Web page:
Mr Price Group on Thursday said the implementation of a new business management software system from Oracle negatively impacted its full-year results for the 52 weeks to 1 April 2023.
The implementation of a new Oracle merchandise ERP system in April 2022 was a “significant milestone” for the retailer, de-risking its legacy, homegrown IT environment and building a firm platform for its growth ambitions.
However, post go-live stabilisation challenges were encountered, resulting in “disruption and significant distraction” to merchant activities. It emphasised that problems like these are “typical” in such large company-
“Mr Price had embarked on the Oracle project to deliver a ‘seamless experience for customers’
“An internal diagnostic performed by management revealed that the system cut over impacted the group’s competitive advantage of in-season trade and the execution of key sales, stock and margin management planning activities over the year,” it said.
Companies often encounter challenges when deploying complex ERP systems, with Spar Group warning just last week that significant difficulties with its implementation of an SAP system had cost it R786-million in lost wholesale turnover in the six months to end-March 2023.
Mr Price had embarked on the Oracle project to deliver a “seamless experience for customers whether in store, on the web or on a mobile device, allowing customers to browse, shop, purchase, track an order, collect or return items through any of these channels”, it said.
The retailer said its Oracle ERP project was successfully closed on 15 March and that the problems are now behind it.
Mr Price reported lower annual profit and fewer sales in its year-end results. The company, valued at R35.9-billion on the JSE, saw a fall of 6% in annual profit on the back of inflationary pressure on consumers and Eskom’s power cuts. Load shedding cost it about R1-billion in revenue.
The cumulative quantum of load shedding from September 2022 to March 2023 was greater than the previous 15 years combined, resulting in an estimated annual loss of 318 000 trading hours, equivalent to about R1-bilion in revenue, the company reported.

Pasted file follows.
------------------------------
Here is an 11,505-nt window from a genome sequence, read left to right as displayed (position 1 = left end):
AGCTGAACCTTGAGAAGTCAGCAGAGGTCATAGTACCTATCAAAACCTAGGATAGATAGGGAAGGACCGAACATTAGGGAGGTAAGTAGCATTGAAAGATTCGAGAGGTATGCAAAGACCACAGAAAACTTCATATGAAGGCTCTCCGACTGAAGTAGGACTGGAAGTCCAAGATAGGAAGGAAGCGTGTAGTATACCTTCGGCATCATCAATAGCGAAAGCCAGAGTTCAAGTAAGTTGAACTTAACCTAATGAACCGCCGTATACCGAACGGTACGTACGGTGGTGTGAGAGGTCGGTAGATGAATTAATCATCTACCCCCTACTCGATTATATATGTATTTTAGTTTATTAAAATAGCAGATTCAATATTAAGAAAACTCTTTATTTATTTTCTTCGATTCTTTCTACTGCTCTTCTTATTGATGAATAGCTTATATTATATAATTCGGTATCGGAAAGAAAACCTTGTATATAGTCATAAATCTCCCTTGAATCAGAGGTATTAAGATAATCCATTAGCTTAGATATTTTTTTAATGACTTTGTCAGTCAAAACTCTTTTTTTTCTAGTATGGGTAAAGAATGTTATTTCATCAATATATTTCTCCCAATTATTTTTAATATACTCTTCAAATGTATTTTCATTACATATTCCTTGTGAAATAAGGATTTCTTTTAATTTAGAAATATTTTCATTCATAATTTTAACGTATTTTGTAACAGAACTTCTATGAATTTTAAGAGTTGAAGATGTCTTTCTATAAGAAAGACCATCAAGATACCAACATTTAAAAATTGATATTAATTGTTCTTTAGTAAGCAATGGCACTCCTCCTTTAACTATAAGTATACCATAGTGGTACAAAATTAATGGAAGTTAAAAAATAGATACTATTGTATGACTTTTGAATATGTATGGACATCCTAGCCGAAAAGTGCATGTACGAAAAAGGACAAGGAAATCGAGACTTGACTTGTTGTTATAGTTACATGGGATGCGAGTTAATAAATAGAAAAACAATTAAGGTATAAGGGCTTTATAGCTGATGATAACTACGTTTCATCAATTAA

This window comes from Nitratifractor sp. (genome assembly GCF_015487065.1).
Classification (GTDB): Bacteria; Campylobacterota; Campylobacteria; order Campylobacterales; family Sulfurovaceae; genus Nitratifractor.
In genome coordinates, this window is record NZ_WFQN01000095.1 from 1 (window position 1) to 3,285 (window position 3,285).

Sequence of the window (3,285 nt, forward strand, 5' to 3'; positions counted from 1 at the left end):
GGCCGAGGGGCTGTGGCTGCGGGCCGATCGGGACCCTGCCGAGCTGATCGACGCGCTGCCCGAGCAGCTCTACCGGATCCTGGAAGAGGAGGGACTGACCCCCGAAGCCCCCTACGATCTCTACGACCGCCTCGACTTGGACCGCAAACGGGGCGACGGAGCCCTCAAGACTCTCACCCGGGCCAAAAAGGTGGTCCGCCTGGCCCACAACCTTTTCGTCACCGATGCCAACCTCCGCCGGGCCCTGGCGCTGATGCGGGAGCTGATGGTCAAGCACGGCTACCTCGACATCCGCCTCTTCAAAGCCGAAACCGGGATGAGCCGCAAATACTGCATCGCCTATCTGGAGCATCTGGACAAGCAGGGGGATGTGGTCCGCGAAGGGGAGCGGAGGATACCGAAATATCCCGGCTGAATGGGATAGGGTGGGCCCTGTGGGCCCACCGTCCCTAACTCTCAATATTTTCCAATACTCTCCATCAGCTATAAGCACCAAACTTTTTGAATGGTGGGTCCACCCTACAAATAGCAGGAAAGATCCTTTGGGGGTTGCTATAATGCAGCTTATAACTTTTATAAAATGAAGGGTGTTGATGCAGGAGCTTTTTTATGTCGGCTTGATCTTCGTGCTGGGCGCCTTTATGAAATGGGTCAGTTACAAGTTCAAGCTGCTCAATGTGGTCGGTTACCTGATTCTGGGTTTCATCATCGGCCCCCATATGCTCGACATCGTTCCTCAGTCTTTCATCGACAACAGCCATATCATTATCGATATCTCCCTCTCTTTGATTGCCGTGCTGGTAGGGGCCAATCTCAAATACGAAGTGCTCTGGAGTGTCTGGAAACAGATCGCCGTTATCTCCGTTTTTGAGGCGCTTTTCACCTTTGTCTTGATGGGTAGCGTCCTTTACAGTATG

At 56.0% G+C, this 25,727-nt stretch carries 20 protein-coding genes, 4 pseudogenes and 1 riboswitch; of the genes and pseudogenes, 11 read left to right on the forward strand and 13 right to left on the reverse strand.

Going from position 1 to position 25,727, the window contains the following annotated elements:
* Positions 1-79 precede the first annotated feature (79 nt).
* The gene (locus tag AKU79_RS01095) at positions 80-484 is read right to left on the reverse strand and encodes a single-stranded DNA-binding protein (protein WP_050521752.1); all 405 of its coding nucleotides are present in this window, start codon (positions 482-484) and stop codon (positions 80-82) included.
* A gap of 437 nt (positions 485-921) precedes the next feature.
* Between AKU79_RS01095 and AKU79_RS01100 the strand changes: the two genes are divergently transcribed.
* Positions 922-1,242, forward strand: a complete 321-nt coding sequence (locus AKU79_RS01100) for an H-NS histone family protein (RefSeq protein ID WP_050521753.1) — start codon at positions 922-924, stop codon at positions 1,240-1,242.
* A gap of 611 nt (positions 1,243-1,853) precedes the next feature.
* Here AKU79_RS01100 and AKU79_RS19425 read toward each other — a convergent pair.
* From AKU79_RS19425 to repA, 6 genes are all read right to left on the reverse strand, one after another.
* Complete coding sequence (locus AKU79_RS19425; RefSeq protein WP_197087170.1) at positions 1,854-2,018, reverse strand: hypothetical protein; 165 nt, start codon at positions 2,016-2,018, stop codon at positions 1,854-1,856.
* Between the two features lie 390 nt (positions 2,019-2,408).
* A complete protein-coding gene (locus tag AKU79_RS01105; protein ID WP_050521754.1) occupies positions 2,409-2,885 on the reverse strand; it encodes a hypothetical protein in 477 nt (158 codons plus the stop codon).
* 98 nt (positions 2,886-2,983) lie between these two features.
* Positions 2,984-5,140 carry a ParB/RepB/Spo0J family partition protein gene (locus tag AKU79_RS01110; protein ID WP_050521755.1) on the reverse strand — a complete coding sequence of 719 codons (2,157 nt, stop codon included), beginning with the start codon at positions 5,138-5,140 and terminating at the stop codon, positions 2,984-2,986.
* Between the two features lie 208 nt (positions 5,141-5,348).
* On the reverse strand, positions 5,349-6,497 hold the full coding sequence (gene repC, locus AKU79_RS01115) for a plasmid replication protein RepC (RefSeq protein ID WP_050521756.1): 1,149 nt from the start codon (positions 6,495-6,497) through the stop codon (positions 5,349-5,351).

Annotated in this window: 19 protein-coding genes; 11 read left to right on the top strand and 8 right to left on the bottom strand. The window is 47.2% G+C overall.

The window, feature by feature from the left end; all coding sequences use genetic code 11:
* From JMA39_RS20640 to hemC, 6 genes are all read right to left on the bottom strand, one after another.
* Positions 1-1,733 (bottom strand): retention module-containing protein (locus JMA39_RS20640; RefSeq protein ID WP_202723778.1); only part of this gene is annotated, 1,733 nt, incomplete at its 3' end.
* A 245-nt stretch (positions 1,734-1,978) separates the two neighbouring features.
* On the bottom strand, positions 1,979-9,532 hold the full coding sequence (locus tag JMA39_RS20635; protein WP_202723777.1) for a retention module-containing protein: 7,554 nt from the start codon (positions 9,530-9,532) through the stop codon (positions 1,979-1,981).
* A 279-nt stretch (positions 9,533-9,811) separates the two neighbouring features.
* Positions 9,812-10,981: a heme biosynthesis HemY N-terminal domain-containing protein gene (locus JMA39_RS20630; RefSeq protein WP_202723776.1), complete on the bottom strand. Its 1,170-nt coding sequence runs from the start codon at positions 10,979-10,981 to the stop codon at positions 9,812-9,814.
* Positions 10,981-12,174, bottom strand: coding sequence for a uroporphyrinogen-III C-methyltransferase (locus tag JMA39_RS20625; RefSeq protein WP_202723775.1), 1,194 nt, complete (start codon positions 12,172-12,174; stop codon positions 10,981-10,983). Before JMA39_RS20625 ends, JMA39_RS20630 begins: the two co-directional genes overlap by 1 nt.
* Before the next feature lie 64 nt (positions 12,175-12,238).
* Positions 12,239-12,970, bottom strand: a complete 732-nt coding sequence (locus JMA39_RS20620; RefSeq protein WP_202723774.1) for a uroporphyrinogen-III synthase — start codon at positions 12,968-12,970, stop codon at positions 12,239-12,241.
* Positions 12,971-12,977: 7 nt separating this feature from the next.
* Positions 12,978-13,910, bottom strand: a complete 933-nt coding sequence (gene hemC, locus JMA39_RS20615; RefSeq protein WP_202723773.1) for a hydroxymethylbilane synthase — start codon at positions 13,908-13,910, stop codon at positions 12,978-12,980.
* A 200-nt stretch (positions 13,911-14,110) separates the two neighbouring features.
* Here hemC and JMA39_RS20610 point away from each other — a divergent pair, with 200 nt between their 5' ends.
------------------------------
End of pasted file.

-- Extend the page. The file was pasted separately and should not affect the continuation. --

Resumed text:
The indirect impact of load shedding on changing customer shopping behaviour and lower levels of consumer confidence, coupled with the need to mark down higher levels of unsold stock, also weighed on the group’s second-half performance.
“As a value retailer, the group had been conservative in its backup power investment, as the historical implementation of load shedding was manageable until September 2022, after which it escalated to unprecedented levels,” Mr Price said.
Backup batteries and inverters have been installed, and an investment of R220-milion should see all the group’s stores covered by the end of June.
“The potential higher stages of load shedding throughout winter threaten to extend this disruptive retail cycle. Load shedding has become a permanent and tiresome obstacle to businesses in South Africa and the cost of doing business has materially increased, stifling economic growth,” the company added.
In the telecommunications segment (which made a 3.3% contribution to retail sales), revenue increased 4.5% to R1.2-billion. The in-store cellular merchandise presence increased to 465 stores, and 12 standalone cellular stores continue to perform strongly.
In addition to selling cellular handsets, Mr Price also has a mobile virtual network operator that runs on Cell C’s platform. It sold more than 800 000 cellular handsets and accessories during the year.